Kotecha and colleagues8 described similar native T1 and T2 values in COVID-19 survivors and comorbidity-matched volunteers. However, they demonstrated a higher rate of late gadolinium enhancement (49%) in patients with COVID-19 compared with our study and their matched control group. However, all their patients had elevated cardiac troponin concentrations and had been referred for cardiac MRI for clinical indications. Both factors will have introduced a case selection bias that will likely have increased their rate of late gadolinium enhancement. It has been suggested that non-ischaemic late gadolinium enhancement could represent COVID-19 related myocarditis, although without evidence on corresponding oedema imaging during the acute illness or other forms of validation, this cannot be established. An inflammatory cardiomyopathy has previously been linked with several viruses including influenza28 but its association with COVID-19 remains unclear. Moreover, similar patterns of non-ischaemic late gadolinium enhancement are commonly observed in patients with hypertension and diabetes mellitus27 in the absence of myocarditis. Regardless of the mechanism, the prognostic value of late gadolinium enhancement across multiple disease states probably warrants long-term follow-up.
Similar to previous studies,8 11 we observed that patients had evidence of increased right ventricular dysfunction, particularly in those with severe COVID-19, myocardial injury and ongoing symptoms. Development of pulmonary fibrosis in severe acute respiratory syndrome coronovirus-1 and adult respiratory distress syndrome have been reported in patients during recovery. Given SARS-CoV-2 affinity for lung and heart tissues, it is possible severe lung injury in the setting of SARS-CoV-2 infection may lead to pulmonary fibrosis and elevated pulmonary pressure. These are all risk factors for the development of right ventricular dysfunction.29 Furthermore, the persistence of symptoms in our patient cohort also related to persistent lung abnormalities observed on CT. However, due to the study size, this cannot be assumed, and further research should focus on patients with persistent symptoms.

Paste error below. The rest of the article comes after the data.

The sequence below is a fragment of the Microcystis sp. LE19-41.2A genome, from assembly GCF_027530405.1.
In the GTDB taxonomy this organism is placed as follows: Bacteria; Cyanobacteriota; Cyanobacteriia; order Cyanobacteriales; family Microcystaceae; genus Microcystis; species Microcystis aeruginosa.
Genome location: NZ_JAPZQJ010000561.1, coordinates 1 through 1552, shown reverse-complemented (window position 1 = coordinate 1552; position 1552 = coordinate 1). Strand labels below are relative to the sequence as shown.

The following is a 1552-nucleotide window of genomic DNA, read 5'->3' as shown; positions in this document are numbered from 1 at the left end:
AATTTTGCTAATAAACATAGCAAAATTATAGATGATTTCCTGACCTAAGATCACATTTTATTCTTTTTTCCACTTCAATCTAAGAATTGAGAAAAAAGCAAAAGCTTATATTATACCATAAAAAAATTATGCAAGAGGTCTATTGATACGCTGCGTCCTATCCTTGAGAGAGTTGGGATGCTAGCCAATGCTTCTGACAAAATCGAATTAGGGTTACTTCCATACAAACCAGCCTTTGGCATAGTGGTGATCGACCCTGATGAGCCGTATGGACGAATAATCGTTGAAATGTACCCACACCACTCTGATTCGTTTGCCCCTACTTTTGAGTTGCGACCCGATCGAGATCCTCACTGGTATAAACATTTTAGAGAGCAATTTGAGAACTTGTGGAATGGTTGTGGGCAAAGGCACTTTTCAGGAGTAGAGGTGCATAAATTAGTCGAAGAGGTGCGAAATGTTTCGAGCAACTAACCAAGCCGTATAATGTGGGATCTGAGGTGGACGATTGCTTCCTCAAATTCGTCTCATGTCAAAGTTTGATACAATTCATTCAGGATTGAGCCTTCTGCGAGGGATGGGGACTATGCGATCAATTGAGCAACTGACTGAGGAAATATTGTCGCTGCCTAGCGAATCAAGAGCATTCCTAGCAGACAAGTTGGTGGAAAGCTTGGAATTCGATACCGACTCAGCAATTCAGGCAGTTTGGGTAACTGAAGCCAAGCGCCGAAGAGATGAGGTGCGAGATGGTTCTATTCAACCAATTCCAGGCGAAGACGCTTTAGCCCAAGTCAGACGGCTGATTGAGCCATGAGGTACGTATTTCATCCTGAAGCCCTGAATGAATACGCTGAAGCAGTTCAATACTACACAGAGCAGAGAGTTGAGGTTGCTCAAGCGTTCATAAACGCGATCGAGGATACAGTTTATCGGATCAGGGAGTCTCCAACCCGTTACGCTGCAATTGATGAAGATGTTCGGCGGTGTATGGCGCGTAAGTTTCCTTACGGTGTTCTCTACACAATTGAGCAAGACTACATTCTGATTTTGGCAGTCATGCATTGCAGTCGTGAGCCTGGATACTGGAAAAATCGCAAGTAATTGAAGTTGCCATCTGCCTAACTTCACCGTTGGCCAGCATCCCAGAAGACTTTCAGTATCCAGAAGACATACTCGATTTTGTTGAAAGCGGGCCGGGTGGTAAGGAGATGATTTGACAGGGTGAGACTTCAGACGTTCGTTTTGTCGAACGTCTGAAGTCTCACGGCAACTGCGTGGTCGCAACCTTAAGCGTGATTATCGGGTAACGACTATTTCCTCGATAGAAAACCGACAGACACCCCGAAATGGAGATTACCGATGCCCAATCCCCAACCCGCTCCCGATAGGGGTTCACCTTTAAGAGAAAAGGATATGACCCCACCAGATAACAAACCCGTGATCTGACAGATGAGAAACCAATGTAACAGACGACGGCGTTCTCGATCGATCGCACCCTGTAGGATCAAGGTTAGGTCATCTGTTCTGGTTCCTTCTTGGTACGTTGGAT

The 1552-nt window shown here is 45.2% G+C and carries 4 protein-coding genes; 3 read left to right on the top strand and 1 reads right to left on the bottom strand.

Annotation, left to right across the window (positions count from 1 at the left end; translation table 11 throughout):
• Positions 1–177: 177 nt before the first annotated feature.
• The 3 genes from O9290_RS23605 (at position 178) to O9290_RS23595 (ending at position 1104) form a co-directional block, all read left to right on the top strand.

We should consider the strengths and weaknesses of our study. We have undertaken a thorough assessment of cardiac structure and function with the use of multiple imaging modalities. While echocardiography is more practical and most widely used clinically, we chose to use contrast-enhanced cardiac MRI to identify and to characterise any myocardial abnormalities since it is the most sensitive non-invasive measure to achieve this. Importantly, images were analysed by readers blinded to participant details and COVID-19 status, a rigorous approach that was not always applied in previous studies. Manganese-enhanced MRI is a novel and sensitive measure of myocyte function,17 20 which allowed us to assess subtle changes alongside more traditional assessments of cardiac function. The use of CT coronary angiography also allowed assessment of both coronary artery disease and the presence of persistent lung damage. Despite this, we observed no left ventricular dysfunction when compared with appropriate comparator groups.